Wilfred is a 22-year-old refrigeration technician from Cameroon, who graduated high school with a technical diploma in air conditioning. Finishing high school was no easy task for him. From a young age, Wilfred had to struggle in a broken home, as his father left the family.

Not too long after, Wilfred showed maturity and tenacity when his mother, grandmother and great grandmother all passed away throughout his school years. Wilfred needed to grow up quickly.

Despite these tragedies and the difficulty to get an education, Wilfred is convinced that the alternative would have been much worse. According to him it would have been a "disaster" if he hadn't received an education. "The sky would have fallen on my head. I would have been wasting away in a village somewhere, or I would have been a drug addict living on the streets."

Today, Wilfred works in an air conditioning company where he installs air conditioning in offices, homes, and cars. Wilfred is grateful for the education that he received, saying that it has allowed him to make a living and be a productive member of the community. "Education has been everything for me" he says.

I’m so glad I have an education. Everyone should have an education.

Edison Obodo
28 years old, Nigeria

Edison Obodo is a young Nigerian with a Bachelor's degree in Geology from Delta State University in Nigeria.

"When I attended school the major challenges I had was finances." Edison's parents couldn't give him all the money he needed for his textbooks, or to get the materials for assignments. "At some point I had to fend for myself if they were not able to provide for me." Often, Edison had to work part-time to get the money he needed to complete his own coursework.

However, despite falling on tough financial times and having to work when his parents were unable to provide financial support, Edison still has fond memories of his time as a student.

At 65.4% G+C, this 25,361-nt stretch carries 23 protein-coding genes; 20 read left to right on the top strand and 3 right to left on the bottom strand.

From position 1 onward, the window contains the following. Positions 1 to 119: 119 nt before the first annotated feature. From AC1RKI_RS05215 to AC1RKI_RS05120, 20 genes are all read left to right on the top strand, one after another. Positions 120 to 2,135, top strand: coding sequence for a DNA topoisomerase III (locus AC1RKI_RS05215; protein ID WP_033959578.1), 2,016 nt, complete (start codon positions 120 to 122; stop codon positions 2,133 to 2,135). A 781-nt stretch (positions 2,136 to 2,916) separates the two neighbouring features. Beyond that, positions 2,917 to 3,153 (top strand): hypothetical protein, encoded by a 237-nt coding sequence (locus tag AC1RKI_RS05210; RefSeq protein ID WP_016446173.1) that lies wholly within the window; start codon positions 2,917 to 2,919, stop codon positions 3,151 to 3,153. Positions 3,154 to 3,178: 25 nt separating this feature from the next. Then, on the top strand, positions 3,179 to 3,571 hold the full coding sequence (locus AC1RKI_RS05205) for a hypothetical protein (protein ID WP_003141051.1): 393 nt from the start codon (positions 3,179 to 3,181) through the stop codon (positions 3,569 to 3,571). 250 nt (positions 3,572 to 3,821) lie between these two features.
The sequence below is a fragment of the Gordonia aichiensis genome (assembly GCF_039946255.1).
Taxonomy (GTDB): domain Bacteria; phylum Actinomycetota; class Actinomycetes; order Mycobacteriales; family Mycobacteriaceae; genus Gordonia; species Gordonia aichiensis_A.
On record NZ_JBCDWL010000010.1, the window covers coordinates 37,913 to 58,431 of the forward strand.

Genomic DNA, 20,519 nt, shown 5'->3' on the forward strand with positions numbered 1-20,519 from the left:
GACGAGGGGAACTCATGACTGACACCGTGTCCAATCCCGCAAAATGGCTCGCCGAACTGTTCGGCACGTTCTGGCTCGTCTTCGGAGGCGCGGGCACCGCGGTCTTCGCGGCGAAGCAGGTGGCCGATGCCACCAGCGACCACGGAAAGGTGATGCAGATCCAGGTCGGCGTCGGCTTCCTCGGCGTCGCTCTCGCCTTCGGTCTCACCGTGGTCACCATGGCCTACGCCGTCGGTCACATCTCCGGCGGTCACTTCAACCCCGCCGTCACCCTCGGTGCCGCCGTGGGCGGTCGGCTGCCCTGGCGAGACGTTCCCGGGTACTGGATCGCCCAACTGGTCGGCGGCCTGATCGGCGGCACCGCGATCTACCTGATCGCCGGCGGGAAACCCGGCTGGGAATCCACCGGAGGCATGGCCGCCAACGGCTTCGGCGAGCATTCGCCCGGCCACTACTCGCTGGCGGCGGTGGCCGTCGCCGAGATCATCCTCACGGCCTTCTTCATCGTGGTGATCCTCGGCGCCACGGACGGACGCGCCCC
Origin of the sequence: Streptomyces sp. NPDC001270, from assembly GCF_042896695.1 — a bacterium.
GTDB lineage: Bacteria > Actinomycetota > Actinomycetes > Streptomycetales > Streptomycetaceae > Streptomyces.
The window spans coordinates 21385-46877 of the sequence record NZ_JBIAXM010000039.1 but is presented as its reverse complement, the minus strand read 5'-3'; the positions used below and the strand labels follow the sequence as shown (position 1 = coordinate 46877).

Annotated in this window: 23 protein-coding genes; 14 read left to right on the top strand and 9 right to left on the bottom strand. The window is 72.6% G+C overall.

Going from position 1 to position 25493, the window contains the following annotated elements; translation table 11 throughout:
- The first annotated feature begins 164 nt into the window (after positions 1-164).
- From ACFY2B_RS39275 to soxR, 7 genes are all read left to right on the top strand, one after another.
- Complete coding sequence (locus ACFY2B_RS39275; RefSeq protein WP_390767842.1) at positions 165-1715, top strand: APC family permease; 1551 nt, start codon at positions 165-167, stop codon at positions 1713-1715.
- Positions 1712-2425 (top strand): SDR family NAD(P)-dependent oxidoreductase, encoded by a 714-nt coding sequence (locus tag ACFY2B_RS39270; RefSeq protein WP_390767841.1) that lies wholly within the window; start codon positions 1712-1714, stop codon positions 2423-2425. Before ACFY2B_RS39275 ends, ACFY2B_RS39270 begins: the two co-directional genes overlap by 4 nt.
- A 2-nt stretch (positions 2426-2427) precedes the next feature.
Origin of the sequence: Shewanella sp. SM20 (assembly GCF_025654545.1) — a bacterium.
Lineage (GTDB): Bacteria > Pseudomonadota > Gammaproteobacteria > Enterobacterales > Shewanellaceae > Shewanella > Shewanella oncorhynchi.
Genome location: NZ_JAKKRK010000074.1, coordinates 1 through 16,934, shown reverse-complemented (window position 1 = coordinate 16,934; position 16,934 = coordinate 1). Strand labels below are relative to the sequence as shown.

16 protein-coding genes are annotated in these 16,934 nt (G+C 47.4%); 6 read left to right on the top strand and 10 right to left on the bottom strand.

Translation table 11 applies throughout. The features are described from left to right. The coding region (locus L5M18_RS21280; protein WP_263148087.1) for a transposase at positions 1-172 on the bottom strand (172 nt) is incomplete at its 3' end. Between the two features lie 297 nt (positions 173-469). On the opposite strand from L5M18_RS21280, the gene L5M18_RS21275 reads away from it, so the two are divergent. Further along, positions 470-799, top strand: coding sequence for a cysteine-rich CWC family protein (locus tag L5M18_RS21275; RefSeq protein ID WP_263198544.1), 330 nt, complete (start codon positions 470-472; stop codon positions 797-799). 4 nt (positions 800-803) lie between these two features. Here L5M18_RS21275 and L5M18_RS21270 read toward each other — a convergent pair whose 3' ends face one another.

Edison says he tries to provide advice to students in similar circumstances and show how education changes an individual's approach towards life. He stresses that if he hadn't completed his education he would probably be on the street where at best he would learn one or two skills to survive.

Education is the best legacy.

Adedeji Edun
23 years old, Nigeria

Adedeji Edun, a young man studying at Ogun State University in Nigeria, believes he wouldn't be where he is today if it wasn't for education.

Adedeji is certain that through education he has been able to go to many places and meet with people he wouldn't normally have met. He is currently in his last year at the University of Lagos; he states that "Education has made me do things that I wouldn't do on a normal day, it has shaped my life. It has made me who I am today."

Adedeji is grateful for his fond memories of school. He truly believes that "Education is the best legacy" and if people have the opportunity and money to do so, they should attend school. "After God and food, education is the next thing to me," he says.

Thanks to the trainings I attended throughout my secondary school, I acquired skills that have made me more mature and empowered to make my own decisions.

Bibisharifa Talbizoda
18 years old, Tajikistan